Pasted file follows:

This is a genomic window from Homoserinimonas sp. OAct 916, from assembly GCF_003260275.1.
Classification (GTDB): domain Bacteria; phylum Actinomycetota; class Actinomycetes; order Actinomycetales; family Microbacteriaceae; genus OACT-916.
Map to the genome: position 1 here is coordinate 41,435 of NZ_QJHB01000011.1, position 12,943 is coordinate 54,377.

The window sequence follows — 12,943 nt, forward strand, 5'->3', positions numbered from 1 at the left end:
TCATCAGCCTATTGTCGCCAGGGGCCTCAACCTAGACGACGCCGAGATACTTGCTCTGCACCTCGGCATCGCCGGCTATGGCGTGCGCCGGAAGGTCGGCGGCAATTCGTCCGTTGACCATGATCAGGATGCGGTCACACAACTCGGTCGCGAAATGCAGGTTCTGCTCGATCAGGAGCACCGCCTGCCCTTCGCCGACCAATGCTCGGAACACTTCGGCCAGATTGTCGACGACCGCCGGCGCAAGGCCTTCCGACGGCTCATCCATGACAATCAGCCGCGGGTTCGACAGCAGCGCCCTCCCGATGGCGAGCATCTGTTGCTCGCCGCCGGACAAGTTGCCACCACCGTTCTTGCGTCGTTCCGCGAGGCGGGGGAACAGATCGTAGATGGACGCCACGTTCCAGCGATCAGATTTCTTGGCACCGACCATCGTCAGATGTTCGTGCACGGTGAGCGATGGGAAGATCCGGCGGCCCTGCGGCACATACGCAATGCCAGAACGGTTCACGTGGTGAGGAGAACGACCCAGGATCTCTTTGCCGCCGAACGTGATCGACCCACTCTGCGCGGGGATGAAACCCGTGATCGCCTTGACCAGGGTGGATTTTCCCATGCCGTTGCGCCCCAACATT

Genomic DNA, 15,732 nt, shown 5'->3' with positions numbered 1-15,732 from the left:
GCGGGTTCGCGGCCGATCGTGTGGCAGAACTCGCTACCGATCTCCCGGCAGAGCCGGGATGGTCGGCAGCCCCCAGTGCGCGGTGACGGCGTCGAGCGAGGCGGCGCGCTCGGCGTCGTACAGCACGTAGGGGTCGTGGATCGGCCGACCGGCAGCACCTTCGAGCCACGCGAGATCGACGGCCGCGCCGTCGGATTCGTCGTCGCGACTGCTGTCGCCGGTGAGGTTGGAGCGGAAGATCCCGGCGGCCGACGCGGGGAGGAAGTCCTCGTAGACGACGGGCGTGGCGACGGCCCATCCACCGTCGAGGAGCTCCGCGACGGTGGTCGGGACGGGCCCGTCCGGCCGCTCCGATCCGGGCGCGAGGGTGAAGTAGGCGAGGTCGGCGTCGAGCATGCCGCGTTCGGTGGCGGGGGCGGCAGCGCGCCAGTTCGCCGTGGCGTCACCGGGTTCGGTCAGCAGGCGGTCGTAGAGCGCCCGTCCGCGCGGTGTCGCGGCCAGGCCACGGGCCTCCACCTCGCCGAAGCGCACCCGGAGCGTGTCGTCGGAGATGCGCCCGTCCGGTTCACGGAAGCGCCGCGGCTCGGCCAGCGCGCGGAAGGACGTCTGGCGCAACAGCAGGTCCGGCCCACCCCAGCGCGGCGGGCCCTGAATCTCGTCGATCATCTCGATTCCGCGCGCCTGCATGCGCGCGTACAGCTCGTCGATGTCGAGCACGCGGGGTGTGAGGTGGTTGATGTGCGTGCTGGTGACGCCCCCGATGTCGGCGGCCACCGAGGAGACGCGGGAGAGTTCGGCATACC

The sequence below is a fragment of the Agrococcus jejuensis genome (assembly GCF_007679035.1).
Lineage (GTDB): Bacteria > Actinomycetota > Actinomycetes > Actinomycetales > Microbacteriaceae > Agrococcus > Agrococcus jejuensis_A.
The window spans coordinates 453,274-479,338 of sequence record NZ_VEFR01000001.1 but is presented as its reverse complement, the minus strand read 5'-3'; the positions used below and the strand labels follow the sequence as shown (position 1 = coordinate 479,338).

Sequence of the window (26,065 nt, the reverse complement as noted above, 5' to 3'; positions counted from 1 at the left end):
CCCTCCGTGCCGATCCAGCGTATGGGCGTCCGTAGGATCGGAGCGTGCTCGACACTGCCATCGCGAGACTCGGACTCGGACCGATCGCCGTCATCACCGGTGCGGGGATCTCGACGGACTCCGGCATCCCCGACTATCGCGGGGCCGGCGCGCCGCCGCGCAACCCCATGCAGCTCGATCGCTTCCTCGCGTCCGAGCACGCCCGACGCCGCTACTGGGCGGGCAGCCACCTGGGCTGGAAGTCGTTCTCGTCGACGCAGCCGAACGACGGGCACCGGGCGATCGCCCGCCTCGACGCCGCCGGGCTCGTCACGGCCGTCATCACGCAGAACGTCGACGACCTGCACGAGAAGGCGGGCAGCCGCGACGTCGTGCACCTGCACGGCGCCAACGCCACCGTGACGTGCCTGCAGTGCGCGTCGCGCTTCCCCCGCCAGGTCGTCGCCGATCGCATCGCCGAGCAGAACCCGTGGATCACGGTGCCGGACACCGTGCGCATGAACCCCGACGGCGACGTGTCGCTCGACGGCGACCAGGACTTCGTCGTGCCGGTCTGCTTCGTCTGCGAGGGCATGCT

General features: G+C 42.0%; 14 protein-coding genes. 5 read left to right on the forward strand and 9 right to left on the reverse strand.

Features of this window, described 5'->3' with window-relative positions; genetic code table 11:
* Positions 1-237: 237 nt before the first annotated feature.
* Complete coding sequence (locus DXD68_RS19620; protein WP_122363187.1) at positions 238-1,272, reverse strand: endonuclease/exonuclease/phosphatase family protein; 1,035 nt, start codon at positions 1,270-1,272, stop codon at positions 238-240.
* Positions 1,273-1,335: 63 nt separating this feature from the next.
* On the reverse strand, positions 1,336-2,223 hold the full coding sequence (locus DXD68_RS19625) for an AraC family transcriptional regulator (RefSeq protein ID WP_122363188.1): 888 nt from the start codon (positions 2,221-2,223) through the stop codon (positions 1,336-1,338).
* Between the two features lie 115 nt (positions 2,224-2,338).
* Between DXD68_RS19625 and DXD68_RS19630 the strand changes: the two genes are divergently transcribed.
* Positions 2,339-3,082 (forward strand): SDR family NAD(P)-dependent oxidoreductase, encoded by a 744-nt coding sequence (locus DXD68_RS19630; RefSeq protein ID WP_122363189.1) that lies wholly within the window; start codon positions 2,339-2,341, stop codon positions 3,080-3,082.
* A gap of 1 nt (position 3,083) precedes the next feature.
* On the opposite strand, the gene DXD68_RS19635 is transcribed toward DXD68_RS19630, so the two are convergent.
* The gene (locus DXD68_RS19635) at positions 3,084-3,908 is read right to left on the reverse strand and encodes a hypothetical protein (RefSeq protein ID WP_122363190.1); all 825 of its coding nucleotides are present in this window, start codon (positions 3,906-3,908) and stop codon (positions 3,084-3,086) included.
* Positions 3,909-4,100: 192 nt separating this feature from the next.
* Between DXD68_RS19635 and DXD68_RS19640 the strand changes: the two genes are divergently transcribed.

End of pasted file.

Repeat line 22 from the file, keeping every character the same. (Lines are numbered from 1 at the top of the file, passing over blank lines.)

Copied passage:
* A gap of 1 nt (position 3,083) precedes the next feature.